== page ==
Arrelious Benn talks touchdowns (or lack thereof)

July, 16, 2009
7/16/09
10:52
AM ET

Posted by ESPN.com's Adam Rittenberg

The touchdown thing bothers Arrelious Benn. The numbers just don't add up.

 
  Chuck Rydlewski/Icon SMI
  Arrelious Benn has 121 receptions with the Fighting Illini, but only five for touchdowns.

Few players have accomplished more than Benn has in two seasons at Illinois. He won Big Ten Freshman of the Year honors in 2007 and followed it up with first-team All-Big Ten honors last season. The Big Ten blog has given Benn some love as well, naming him as the league's top player. The 6-foot-2, 220-pound Benn led the league in receiving yards (1,055) at the end of the regular season and finished second overall. He tied for third in receptions (67) and finished fourth in all-purpose yards (139 yards per game). Benn has 121 receptions with the Fighting Illini, but oddly only five have gone for touchdowns. It's a stat that gnaws at him, and one he expects to increase this fall.

Benn spent some time this week talking touchdowns, his increased leadership role, Illinois' stacked receiving corps and his expectations for Illinois after a disappointing 5-7 season last fall.

When you looked back at last season, how did you grade yourself?

Arrelious Benn: When you look back on the season, you always feel you could have done better. I wouldn't say it's one overall thing. Everything I did, I feel as though I could have done better.

Was it just a matter of consistency? Some games it seemed like the passing attack really cranked up, and other times you couldn't get on the scoreboard?

AB: Yeah, we did horrible in the red zone. I don't know if that's on us or whatever, but we had a lot of opportunities to put up points and put ourselves in a good position, but we hurt ourselves because of turnovers and mistakes and penalties.

Has the touchdowns thing been a little annoying for you? You've got a ton of catches, a ton of yards and only five touchdowns in two years. Is that a number that needs to go up?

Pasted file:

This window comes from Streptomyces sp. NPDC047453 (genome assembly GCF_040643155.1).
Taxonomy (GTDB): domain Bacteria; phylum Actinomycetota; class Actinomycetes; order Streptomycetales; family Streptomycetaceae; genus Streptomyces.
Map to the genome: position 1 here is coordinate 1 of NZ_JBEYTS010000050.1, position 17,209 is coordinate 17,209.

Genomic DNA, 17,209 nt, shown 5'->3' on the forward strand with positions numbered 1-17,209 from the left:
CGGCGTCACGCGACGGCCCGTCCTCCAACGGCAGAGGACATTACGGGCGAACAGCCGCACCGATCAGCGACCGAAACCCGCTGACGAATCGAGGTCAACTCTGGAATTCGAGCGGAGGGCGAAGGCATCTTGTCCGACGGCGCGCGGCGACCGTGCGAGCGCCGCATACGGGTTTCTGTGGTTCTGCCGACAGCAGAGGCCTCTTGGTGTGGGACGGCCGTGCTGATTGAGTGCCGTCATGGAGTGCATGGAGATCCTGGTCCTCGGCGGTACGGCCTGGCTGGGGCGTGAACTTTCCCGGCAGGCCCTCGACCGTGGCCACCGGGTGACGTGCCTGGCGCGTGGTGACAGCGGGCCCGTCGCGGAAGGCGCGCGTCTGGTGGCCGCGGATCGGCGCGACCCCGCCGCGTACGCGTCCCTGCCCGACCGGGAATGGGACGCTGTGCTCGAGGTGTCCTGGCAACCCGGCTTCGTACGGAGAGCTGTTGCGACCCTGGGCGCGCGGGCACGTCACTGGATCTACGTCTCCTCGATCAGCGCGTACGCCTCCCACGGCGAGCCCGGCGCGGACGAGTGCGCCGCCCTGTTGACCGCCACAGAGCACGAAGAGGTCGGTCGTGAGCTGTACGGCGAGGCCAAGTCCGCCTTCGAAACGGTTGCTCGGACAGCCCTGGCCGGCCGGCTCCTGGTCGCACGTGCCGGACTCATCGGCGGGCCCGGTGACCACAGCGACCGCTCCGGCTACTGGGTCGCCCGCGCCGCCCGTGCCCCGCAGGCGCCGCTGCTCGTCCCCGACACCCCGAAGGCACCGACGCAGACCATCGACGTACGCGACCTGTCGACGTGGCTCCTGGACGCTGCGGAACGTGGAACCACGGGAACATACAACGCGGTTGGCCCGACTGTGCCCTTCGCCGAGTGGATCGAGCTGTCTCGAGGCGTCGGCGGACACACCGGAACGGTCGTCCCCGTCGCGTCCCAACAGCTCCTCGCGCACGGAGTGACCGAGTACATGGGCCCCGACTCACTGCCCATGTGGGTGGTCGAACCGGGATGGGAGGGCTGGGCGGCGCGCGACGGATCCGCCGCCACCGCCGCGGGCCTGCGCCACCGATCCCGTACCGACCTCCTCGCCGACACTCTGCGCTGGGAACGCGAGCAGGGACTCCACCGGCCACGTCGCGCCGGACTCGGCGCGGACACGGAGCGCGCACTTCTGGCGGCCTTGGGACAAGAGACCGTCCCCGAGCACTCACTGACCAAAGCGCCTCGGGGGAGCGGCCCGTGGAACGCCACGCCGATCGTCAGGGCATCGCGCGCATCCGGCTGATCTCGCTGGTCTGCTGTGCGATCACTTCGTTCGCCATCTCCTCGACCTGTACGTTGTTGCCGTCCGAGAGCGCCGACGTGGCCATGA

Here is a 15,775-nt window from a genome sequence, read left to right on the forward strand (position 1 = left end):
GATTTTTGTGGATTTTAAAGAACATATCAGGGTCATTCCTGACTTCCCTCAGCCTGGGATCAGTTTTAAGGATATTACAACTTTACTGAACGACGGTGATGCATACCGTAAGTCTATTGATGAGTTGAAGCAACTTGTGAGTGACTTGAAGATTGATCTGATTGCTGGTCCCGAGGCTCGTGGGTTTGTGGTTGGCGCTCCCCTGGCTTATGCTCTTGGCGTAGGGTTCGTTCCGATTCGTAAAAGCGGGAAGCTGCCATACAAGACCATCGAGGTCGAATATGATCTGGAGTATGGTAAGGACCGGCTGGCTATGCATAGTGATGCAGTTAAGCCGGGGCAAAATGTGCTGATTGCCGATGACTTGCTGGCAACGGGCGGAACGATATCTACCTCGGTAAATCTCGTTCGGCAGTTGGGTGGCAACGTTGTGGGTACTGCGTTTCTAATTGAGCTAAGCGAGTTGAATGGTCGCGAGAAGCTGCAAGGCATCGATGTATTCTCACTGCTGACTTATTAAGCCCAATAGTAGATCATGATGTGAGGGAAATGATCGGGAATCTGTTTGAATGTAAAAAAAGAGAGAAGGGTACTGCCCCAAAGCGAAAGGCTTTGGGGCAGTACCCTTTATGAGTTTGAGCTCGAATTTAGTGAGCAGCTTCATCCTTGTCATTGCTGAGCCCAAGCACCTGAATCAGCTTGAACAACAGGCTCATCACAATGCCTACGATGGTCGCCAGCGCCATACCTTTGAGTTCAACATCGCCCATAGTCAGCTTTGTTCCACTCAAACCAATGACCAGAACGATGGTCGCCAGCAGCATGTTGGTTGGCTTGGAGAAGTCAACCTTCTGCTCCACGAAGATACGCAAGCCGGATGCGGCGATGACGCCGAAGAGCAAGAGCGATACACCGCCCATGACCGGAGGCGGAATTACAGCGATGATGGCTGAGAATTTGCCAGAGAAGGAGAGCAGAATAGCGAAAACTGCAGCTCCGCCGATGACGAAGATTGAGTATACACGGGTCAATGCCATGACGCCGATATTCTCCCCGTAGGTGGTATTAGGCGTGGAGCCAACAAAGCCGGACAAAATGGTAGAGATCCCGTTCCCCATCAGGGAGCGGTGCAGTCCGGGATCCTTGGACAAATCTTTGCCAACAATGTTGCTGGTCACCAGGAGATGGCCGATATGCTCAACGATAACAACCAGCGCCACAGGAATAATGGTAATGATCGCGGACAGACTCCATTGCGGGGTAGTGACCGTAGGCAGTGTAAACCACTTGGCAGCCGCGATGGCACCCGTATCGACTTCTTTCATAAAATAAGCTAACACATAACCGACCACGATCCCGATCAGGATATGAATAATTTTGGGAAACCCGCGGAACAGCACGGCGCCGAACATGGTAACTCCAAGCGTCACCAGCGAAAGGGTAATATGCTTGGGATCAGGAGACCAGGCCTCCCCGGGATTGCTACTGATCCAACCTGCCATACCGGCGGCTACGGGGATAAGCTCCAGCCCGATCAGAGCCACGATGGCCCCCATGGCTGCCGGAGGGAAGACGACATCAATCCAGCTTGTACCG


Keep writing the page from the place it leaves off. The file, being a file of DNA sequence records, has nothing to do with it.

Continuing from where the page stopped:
AB: Without a doubt. I'm not going to lie to you. As far as my concern about it, I'm not concerned. I'm just out here to do everything I need to do for the team so we can win. My individual success means nothing.

Has it been puzzling why you haven't gotten in the end zone more?

AB: Yeah, it's been puzzling. I catch the ball and I have to fight off half the defenders. It's going to be tough to get in the end zone when all the eyes are on you.

Do you expect to have the same treatment this year, a lot of double team? Or will it be harder to double team you with guys like Jarred [Fayson] joining the mix?

AB: In the beginning, I think I'll get double-teamed a lot, but as the season goes on, I'm going to get the one-on-one coverage and get open a lot. My touchdowns should go up. But as far as having Fayson in there, he's going to open a lot of things up for me.

A lot of you have mentioned Jarred even though he hasn't played a game for Illinois yet. What will he add to the group?

AB: He's going to add the same aspect I'm adding. He's going to come out and make big plays and be a playmaker. He's going to get a lot of attention.

How do you feel about the wide receivers group as a whole? A lot of guys are back to surround Juice [Williams].

AB: I feel real strongly about our guys. I don't look at us as receivers. I look at us as big, physical guys. In high school, my coach always told me, 'You're like a linebacker playing receiver. You have to have a defensive mentality playing receiver.' As far as the group of receivers we have, we have a lot of physical playmakers.

I know you're focused on this season, but a lot of people are wondering what you're going to do next year as far as the NFL. Is that just something you have to deal with, or are you pretty locked in to this year?

AB: I'm pretty locked in to this year. I know I'm going to have to deal with the questions. That's something I'm going to have to deal with all year, just giving my true answer. Something like that, you grow up dreaming about it. It's always going to be in the back of your mind. But that's not my focus right now. I'm focused on this year, getting through [camp] Rantoul and then Missouri on Sept. 5.

This is your third year working with Juice. Have you guys gotten even closer, and what are you working on together?

AB: We won't leave the stadium until like 10 o'clock because we'll be throwing and stuff. We work on everything: the timing, where I want the ball, certain situations. Like you said earlier, touchdowns.

So touchdowns are definitely on your mind. Do the other guys give you grief about that?

AB: You know what's so weird about that? No one gives me grief about that because my big plays make up for it. If I wasn't making big plays and catching the ball and getting the team down the field, I'm pretty sure they'll give me grief about it. But as far as me making the big plays and doing what I'm going to do, they don't give me grief for it.

Then you have a freshman like Jason Ford come in and score all these touchdowns (8) last year. You've got to take some away from him, right?

AB: Yeah, man, you've got to. But he's at the running back position. It's way easier. If my line isn't blocking for me, Juice isn't on point, I'm nothing. All he needs to do is get that pitch.

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